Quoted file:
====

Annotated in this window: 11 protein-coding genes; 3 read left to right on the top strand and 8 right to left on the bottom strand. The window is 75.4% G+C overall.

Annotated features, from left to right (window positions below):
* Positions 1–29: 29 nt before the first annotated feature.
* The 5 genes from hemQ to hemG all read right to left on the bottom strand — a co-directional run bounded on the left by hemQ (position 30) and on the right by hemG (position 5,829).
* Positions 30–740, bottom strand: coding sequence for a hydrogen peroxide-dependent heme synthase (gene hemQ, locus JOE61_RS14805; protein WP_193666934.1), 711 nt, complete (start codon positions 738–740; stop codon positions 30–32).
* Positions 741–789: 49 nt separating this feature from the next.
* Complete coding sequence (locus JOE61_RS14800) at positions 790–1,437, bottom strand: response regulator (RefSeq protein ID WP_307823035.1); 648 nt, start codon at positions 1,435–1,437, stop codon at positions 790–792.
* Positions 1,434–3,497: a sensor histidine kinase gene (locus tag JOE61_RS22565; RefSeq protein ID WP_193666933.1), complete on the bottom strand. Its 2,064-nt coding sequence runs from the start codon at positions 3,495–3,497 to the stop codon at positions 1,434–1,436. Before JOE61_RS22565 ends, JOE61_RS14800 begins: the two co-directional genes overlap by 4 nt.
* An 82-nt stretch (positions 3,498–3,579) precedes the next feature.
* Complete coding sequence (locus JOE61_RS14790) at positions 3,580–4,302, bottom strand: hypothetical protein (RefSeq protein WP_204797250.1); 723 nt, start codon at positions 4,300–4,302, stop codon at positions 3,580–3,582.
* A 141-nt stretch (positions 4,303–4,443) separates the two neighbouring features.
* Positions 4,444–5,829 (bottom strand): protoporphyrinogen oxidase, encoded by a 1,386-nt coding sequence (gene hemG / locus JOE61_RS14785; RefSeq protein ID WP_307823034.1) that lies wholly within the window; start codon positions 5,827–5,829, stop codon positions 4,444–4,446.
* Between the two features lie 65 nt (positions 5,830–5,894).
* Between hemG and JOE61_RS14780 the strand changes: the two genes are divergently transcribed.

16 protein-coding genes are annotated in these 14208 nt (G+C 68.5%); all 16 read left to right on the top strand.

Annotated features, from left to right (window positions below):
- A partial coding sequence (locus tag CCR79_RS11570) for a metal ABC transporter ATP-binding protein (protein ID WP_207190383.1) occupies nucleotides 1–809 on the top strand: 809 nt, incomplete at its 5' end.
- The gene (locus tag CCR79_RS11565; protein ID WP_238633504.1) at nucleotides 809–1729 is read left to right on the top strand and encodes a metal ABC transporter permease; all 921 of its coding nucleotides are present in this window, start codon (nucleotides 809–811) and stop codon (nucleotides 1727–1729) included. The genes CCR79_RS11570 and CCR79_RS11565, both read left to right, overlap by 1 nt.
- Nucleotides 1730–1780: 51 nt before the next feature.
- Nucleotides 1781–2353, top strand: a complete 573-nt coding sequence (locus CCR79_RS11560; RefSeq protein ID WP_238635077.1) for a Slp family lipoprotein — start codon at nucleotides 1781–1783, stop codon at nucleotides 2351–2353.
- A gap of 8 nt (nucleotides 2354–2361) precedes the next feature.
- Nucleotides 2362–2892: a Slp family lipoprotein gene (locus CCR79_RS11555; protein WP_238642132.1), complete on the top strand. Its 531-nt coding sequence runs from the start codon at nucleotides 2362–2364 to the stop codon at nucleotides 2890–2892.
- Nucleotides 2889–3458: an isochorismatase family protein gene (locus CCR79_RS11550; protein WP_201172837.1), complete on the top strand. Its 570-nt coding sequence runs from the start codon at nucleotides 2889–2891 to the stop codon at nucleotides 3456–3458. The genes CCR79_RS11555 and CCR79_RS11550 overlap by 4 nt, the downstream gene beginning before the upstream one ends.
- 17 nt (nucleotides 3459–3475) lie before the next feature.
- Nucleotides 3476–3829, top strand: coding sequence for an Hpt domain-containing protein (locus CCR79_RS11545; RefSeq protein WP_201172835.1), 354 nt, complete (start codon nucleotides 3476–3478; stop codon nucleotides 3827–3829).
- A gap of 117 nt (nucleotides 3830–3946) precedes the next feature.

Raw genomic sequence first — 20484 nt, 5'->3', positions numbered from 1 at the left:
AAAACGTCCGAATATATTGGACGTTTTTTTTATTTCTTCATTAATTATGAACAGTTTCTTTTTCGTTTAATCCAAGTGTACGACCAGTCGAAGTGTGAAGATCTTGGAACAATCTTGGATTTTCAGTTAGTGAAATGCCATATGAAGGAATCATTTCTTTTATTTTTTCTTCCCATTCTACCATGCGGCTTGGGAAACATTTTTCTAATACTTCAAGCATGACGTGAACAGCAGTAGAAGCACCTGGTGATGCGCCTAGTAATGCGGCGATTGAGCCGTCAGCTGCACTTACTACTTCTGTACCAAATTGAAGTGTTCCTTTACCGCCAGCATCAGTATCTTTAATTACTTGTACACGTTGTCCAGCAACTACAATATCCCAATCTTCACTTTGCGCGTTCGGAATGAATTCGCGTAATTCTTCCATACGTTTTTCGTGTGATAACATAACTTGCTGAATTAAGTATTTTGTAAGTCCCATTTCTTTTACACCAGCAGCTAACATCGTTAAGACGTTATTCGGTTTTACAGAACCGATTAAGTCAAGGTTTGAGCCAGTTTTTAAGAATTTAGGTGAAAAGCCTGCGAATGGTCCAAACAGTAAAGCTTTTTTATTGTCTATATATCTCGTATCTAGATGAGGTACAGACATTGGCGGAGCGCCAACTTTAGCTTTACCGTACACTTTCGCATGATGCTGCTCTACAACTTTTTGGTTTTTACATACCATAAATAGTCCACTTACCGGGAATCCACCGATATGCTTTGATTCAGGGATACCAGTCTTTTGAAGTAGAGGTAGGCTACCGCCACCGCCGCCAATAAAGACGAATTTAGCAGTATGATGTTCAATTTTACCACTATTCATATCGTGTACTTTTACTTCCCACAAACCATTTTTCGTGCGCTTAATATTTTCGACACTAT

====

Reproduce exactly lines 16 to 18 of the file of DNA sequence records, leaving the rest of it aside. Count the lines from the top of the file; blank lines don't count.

Annotated features, from left to right (window positions below):
- A partial coding sequence (locus tag CCR79_RS11570) for a metal ABC transporter ATP-binding protein (protein ID WP_207190383.1) occupies nucleotides 1–809 on the top strand: 809 nt, incomplete at its 5' end.
- The gene (locus tag CCR79_RS11565; protein ID WP_238633504.1) at nucleotides 809–1729 is read left to right on the top strand and encodes a metal ABC transporter permease; all 921 of its coding nucleotides are present in this window, start codon (nucleotides 809–811) and stop codon (nucleotides 1727–1729) included. The genes CCR79_RS11570 and CCR79_RS11565, both read left to right, overlap by 1 nt.